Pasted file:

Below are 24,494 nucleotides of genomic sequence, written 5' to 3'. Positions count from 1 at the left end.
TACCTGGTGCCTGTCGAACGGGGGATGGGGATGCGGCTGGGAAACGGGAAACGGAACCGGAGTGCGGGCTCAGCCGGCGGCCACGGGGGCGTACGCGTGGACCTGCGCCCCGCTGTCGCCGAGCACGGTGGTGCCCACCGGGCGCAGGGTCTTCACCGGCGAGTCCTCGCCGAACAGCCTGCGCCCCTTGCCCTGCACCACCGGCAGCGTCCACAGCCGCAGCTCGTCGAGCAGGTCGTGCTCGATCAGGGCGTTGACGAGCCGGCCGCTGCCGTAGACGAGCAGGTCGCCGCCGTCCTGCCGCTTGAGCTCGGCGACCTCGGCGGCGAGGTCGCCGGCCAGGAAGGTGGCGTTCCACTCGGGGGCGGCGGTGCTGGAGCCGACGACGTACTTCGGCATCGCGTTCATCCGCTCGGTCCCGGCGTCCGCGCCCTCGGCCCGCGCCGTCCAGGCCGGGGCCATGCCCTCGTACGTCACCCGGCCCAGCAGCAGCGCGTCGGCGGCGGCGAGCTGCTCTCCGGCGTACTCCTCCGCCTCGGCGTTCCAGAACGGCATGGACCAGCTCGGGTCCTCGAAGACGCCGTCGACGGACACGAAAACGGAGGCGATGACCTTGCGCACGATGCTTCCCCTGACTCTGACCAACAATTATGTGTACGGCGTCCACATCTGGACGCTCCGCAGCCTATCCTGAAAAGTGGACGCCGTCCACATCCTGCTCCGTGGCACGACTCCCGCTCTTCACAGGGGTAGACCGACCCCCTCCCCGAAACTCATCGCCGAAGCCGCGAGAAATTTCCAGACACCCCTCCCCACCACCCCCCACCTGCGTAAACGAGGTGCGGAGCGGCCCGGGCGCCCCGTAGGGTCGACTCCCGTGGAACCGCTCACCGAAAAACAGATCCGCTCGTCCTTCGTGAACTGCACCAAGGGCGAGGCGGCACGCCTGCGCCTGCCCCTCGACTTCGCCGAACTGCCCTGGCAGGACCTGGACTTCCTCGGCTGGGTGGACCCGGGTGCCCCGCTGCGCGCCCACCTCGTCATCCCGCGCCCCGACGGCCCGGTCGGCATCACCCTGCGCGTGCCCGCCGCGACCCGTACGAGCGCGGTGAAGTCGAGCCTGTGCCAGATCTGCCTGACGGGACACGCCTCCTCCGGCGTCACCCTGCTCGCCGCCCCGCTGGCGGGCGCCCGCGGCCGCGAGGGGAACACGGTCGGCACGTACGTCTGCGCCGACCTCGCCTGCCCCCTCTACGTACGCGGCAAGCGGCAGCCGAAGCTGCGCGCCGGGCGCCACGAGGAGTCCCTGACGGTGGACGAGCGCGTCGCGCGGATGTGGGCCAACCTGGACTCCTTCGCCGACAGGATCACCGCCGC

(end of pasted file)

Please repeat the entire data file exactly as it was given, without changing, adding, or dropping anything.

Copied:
Below are 24,494 nucleotides of genomic sequence, written 5' to 3'. Positions count from 1 at the left end.
TACCTGGTGCCTGTCGAACGGGGGATGGGGATGCGGCTGGGAAACGGGAAACGGAACCGGAGTGCGGGCTCAGCCGGCGGCCACGGGGGCGTACGCGTGGACCTGCGCCCCGCTGTCGCCGAGCACGGTGGTGCCCACCGGGCGCAGGGTCTTCACCGGCGAGTCCTCGCCGAACAGCCTGCGCCCCTTGCCCTGCACCACCGGCAGCGTCCACAGCCGCAGCTCGTCGAGCAGGTCGTGCTCGATCAGGGCGTTGACGAGCCGGCCGCTGCCGTAGACGAGCAGGTCGCCGCCGTCCTGCCGCTTGAGCTCGGCGACCTCGGCGGCGAGGTCGCCGGCCAGGAAGGTGGCGTTCCACTCGGGGGCGGCGGTGCTGGAGCCGACGACGTACTTCGGCATCGCGTTCATCCGCTCGGTCCCGGCGTCCGCGCCCTCGGCCCGCGCCGTCCAGGCCGGGGCCATGCCCTCGTACGTCACCCGGCCCAGCAGCAGCGCGTCGGCGGCGGCGAGCTGCTCTCCGGCGTACTCCTCCGCCTCGGCGTTCCAGAACGGCATGGACCAGCTCGGGTCCTCGAAGACGCCGTCGACGGACACGAAAACGGAGGCGATGACCTTGCGCACGATGCTTCCCCTGACTCTGACCAACAATTATGTGTACGGCGTCCACATCTGGACGCTCCGCAGCCTATCCTGAAAAGTGGACGCCGTCCACATCCTGCTCCGTGGCACGACTCCCGCTCTTCACAGGGGTAGACCGACCCCCTCCCCGAAACTCATCGCCGAAGCCGCGAGAAATTTCCAGACACCCCTCCCCACCACCCCCCACCTGCGTAAACGAGGTGCGGAGCGGCCCGGGCGCCCCGTAGGGTCGACTCCCGTGGAACCGCTCACCGAAAAACAGATCCGCTCGTCCTTCGTGAACTGCACCAAGGGCGAGGCGGCACGCCTGCGCCTGCCCCTCGACTTCGCCGAACTGCCCTGGCAGGACCTGGACTTCCTCGGCTGGGTGGACCCGGGTGCCCCGCTGCGCGCCCACCTCGTCATCCCGCGCCCCGACGGCCCGGTCGGCATCACCCTGCGCGTGCCCGCCGCGACCCGTACGAGCGCGGTGAAGTCGAGCCTGTGCCAGATCTGCCTGACGGGACACGCCTCCTCCGGCGTCACCCTGCTCGCCGCCCCGCTGGCGGGCGCCCGCGGCCGCGAGGGGAACACGGTCGGCACGTACGTCTGCGCCGACCTCGCCTGCCCCCTCTACGTACGCGGCAAGCGGCAGCCGAAGCTGCGCGCCGGGCGCCACGAGGAGTCCCTGACGGTGGACGAGCGCGTCGCGCGGATGTGGGCCAACCTGGACTCCTTCGCCGACAGGATCACCGCCGC